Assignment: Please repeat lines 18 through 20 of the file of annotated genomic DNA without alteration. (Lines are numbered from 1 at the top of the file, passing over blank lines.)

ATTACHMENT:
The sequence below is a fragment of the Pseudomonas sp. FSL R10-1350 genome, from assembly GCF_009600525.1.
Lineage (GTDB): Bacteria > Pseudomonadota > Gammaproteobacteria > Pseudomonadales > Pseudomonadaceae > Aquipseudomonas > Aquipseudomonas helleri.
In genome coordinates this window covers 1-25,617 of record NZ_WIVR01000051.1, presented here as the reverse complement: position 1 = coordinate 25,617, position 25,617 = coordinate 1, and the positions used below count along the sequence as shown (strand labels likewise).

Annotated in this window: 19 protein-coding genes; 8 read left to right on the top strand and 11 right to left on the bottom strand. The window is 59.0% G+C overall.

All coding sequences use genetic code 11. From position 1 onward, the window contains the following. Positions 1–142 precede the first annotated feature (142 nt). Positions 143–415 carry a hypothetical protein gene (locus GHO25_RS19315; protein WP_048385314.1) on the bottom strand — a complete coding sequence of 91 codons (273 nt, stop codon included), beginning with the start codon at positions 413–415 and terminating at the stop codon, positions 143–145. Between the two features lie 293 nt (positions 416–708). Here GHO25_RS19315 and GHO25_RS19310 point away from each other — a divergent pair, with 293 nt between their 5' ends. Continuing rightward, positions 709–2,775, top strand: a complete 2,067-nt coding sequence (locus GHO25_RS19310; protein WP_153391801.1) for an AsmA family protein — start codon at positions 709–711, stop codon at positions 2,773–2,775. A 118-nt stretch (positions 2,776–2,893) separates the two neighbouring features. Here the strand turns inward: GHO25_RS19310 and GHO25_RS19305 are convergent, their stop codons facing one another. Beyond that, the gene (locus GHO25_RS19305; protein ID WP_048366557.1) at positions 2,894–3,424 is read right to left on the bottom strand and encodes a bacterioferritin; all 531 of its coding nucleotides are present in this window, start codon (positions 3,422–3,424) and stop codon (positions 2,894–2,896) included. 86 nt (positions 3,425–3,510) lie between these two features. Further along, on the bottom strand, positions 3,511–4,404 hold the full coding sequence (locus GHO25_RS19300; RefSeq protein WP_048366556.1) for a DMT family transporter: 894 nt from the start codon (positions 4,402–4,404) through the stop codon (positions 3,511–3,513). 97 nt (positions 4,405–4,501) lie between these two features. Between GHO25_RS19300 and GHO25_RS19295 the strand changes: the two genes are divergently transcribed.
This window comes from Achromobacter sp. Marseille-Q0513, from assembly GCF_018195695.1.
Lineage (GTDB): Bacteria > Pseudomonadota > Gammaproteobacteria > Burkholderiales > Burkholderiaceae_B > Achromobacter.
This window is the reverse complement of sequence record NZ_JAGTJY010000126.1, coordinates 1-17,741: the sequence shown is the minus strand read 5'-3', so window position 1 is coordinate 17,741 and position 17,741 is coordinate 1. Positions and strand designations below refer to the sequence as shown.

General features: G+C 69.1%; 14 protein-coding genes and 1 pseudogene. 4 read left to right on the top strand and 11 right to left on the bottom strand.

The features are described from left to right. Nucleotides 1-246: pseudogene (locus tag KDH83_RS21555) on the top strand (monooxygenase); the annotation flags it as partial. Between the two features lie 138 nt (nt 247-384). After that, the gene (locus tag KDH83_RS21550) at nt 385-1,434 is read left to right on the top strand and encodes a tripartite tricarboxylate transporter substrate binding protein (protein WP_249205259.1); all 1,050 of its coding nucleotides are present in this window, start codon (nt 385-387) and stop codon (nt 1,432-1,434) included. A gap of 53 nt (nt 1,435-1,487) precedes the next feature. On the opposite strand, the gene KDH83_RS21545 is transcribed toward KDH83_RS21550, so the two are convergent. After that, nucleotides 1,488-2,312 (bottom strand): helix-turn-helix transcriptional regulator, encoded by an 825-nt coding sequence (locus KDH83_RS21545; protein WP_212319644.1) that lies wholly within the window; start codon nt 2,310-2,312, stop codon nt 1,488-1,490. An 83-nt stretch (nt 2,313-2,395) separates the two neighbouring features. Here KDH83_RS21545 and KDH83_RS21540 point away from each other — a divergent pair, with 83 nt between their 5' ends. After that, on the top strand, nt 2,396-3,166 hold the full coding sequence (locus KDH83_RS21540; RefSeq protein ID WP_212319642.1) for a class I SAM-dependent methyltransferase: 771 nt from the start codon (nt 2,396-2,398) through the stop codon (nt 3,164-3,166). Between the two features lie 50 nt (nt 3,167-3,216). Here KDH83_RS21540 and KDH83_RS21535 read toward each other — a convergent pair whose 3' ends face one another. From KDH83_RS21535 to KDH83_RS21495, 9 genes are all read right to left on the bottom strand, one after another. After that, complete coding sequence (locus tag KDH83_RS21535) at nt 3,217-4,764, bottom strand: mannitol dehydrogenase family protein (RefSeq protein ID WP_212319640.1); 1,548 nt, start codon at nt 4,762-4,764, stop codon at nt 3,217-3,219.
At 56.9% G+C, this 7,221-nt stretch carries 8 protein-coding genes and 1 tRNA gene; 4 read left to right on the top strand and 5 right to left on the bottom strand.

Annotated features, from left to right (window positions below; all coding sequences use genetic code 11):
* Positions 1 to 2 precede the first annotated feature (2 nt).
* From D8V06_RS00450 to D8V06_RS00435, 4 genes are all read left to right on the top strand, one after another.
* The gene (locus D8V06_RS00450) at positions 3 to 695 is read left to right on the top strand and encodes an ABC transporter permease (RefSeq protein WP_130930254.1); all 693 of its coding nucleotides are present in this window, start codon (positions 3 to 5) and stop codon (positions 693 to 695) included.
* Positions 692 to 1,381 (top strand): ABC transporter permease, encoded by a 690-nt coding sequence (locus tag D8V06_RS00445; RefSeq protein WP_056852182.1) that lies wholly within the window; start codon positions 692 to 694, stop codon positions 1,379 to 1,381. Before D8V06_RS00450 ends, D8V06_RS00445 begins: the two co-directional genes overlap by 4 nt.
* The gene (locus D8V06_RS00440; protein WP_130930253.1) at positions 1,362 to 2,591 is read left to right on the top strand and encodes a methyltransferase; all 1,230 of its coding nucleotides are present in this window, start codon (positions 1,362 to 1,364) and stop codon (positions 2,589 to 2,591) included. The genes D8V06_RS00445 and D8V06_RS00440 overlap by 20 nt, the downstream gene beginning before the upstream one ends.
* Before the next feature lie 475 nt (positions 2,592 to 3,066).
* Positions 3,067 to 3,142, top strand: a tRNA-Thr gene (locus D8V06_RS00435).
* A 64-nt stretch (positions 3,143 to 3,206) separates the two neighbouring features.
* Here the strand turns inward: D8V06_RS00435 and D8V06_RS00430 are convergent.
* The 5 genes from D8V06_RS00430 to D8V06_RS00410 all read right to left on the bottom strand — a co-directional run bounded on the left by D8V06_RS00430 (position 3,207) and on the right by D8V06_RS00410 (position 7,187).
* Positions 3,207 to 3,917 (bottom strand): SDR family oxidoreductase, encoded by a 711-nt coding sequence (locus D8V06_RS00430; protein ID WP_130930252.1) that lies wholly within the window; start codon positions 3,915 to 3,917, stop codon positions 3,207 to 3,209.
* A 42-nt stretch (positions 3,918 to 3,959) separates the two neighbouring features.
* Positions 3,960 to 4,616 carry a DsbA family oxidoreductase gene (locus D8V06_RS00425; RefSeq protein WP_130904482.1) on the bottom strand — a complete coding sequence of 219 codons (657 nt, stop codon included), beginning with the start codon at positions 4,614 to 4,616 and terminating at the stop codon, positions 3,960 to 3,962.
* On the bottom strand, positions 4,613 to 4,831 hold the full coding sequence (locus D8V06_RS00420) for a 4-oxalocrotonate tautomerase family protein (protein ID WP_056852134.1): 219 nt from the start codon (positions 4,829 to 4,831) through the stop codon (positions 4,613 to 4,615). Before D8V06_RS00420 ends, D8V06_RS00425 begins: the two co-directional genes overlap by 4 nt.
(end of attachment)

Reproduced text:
* Before the next feature lie 475 nt (positions 2,592 to 3,066).
* Positions 3,067 to 3,142, top strand: a tRNA-Thr gene (locus D8V06_RS00435).
* A 64-nt stretch (positions 3,143 to 3,206) separates the two neighbouring features.